25mm as single-lens for OM-D?

Started Jul 29, 2013 | Questions thread
grey0135
Regular MemberPosts: 195
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Re: 25mm as single-lens for OM-D?
In reply to BHPhotog, Jul 29, 2013

BHPhotog wrote:

I just spent 4 days with the Panasonic/Leica 25mm, comparing/contrasting to my 12-50 OM-D kit lens.

As expected, the IQ of the 25mm is stunningly good; the ability to shoot wide open and soften/blur the background was a revelation; the ability to shoot low light amazing. It is as good as the reports say.

But now the question: is anybody using only one prime on the OM-D or comparable MFT camera?

I accept the greater flexibility of the zoom, and the ideal setup would be a range of primes, but what about a single lens prime setup? This one or another. How is that working out for anyone out there? Problems, benefits of the one-lens kit...

Brian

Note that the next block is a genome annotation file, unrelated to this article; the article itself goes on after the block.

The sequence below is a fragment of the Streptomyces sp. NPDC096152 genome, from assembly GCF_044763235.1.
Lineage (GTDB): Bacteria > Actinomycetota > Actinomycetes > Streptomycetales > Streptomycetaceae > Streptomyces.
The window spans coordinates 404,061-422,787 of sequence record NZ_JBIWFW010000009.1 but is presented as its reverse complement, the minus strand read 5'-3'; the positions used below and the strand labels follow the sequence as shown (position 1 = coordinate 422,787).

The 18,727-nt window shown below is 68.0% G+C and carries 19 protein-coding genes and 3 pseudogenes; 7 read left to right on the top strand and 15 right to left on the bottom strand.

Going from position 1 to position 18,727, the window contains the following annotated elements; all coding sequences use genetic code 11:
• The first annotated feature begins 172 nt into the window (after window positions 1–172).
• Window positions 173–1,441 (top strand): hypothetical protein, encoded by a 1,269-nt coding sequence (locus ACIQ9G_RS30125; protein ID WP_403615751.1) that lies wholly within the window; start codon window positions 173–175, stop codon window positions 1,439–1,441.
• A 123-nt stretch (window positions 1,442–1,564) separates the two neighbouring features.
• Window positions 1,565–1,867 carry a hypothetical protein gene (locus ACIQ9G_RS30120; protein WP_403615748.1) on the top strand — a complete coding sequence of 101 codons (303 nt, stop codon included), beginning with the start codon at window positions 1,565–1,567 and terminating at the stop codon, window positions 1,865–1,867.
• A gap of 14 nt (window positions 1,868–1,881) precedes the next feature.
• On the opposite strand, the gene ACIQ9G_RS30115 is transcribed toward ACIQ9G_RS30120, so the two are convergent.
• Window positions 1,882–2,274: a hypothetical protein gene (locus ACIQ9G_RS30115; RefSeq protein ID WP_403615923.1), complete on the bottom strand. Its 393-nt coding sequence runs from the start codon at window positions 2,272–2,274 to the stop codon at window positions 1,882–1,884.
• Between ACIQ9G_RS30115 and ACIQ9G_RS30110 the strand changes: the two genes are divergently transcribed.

Depends on your style of photography. I tend to use high quality zooms during the day (either the 9-18 or 12-35) and primes at night or in low light (either the 17mm or 25mm). I find both zooms more than sharp enough for my purposes; the advantage of using the primes is ability to shoot at low light with reasonable ISO or (in the case of the 25mm) to reduce depth of field. At the long end, you can also get pleasing background blur with the 12-35 at 2.8, although the effect won't be as strong as with the 45mm prime.

Owning multiple lenses doesn't mean you have to travel heavy or carry all of them. If I'm doing outdoor sightseeing in a city, the 9-18mm by itself is often enough. The 12-35 is also an excellent one-lens solution--thanks to the ISO capabilities of the newer Olympus sensors, it can take very good pictures indoors without flash as long as there's reasonable light.  If I'm in a non-urban setting and want to travel light, I tend to prefer the 12-35 over the 9-18.

As for the primes, it depends again on what I anticipate doing. The 17mm is excellent for photographing a dinner table, or several people in a compact area (although at f1.8, you have to be careful to get everyone in focus...). But if I've got room to move around, I usually prefer the 25mm lens. I do own the 45mm, but mainly use it for indoor events (like photographing speakers at a podium).

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RV Abbott

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